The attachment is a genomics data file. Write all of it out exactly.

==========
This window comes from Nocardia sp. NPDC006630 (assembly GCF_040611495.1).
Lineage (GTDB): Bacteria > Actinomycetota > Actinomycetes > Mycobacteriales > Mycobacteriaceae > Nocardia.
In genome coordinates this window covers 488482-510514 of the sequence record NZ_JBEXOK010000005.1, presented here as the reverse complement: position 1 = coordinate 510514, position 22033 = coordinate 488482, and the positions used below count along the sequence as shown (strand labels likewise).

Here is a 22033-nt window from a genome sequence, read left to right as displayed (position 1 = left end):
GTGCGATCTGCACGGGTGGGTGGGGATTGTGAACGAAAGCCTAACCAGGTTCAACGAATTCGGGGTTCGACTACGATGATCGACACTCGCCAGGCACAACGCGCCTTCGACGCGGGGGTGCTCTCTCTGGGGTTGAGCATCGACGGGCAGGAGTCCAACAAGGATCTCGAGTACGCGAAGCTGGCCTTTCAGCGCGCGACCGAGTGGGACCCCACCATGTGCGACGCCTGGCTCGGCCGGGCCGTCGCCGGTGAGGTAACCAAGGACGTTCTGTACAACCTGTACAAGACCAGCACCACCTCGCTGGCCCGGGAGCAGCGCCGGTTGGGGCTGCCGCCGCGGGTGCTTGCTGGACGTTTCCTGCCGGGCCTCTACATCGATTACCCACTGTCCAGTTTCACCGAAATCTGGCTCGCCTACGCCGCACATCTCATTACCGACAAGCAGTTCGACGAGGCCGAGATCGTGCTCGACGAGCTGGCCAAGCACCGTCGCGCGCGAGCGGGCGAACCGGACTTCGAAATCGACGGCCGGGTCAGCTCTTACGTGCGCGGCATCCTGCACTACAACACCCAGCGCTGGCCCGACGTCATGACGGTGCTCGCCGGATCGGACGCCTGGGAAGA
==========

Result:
This window comes from Nocardia sp. NPDC006630 (assembly GCF_040611495.1).
Lineage (GTDB): Bacteria > Actinomycetota > Actinomycetes > Mycobacteriales > Mycobacteriaceae > Nocardia.
In genome coordinates this window covers 488482-510514 of the sequence record NZ_JBEXOK010000005.1, presented here as the reverse complement: position 1 = coordinate 510514, position 22033 = coordinate 488482, and the positions used below count along the sequence as shown (strand labels likewise).

Here is a 22033-nt window from a genome sequence, read left to right as displayed (position 1 = left end):
GTGCGATCTGCACGGGTGGGTGGGGATTGTGAACGAAAGCCTAACCAGGTTCAACGAATTCGGGGTTCGACTACGATGATCGACACTCGCCAGGCACAACGCGCCTTCGACGCGGGGGTGCTCTCTCTGGGGTTGAGCATCGACGGGCAGGAGTCCAACAAGGATCTCGAGTACGCGAAGCTGGCCTTTCAGCGCGCGACCGAGTGGGACCCCACCATGTGCGACGCCTGGCTCGGCCGGGCCGTCGCCGGTGAGGTAACCAAGGACGTTCTGTACAACCTGTACAAGACCAGCACCACCTCGCTGGCCCGGGAGCAGCGCCGGTTGGGGCTGCCGCCGCGGGTGCTTGCTGGACGTTTCCTGCCGGGCCTCTACATCGATTACCCACTGTCCAGTTTCACCGAAATCTGGCTCGCCTACGCCGCACATCTCATTACCGACAAGCAGTTCGACGAGGCCGAGATCGTGCTCGACGAGCTGGCCAAGCACCGTCGCGCGCGAGCGGGCGAACCGGACTTCGAAATCGACGGCCGGGTCAGCTCTTACGTGCGCGGCATCCTGCACTACAACACCCAGCGCTGGCCCGACGTCATGACGGTGCTCGCCGGATCGGACGCCTGGGAAGA